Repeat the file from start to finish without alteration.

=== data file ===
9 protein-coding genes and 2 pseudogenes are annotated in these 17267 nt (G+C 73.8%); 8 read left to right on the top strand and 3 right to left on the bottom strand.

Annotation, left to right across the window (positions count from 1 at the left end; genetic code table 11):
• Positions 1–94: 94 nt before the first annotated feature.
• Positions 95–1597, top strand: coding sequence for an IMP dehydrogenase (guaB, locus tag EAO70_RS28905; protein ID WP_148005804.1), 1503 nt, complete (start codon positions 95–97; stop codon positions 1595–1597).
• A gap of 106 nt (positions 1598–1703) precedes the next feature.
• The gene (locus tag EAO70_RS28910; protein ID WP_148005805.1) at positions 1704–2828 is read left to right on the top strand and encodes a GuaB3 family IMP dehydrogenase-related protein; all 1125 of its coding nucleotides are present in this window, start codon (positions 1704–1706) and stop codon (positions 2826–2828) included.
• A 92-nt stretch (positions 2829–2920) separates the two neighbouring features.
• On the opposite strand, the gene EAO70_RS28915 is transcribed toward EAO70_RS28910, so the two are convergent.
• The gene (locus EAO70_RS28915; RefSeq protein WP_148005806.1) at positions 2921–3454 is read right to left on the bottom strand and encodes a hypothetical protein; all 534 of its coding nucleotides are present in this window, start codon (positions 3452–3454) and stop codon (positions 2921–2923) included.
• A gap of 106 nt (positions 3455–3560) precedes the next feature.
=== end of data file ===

9 protein-coding genes and 2 pseudogenes are annotated in these 17267 nt (G+C 73.8%); 8 read left to right on the top strand and 3 right to left on the bottom strand.

Annotation, left to right across the window (positions count from 1 at the left end; genetic code table 11):
• Positions 1–94: 94 nt before the first annotated feature.
• Positions 95–1597, top strand: coding sequence for an IMP dehydrogenase (guaB, locus tag EAO70_RS28905; protein ID WP_148005804.1), 1503 nt, complete (start codon positions 95–97; stop codon positions 1595–1597).
• A gap of 106 nt (positions 1598–1703) precedes the next feature.
• The gene (locus tag EAO70_RS28910; protein ID WP_148005805.1) at positions 1704–2828 is read left to right on the top strand and encodes a GuaB3 family IMP dehydrogenase-related protein; all 1125 of its coding nucleotides are present in this window, start codon (positions 1704–1706) and stop codon (positions 2826–2828) included.
• A 92-nt stretch (positions 2829–2920) separates the two neighbouring features.
• On the opposite strand, the gene EAO70_RS28915 is transcribed toward EAO70_RS28910, so the two are convergent.
• The gene (locus EAO70_RS28915; RefSeq protein WP_148005806.1) at positions 2921–3454 is read right to left on the bottom strand and encodes a hypothetical protein; all 534 of its coding nucleotides are present in this window, start codon (positions 3452–3454) and stop codon (positions 2921–2923) included.
• A gap of 106 nt (positions 3455–3560) precedes the next feature.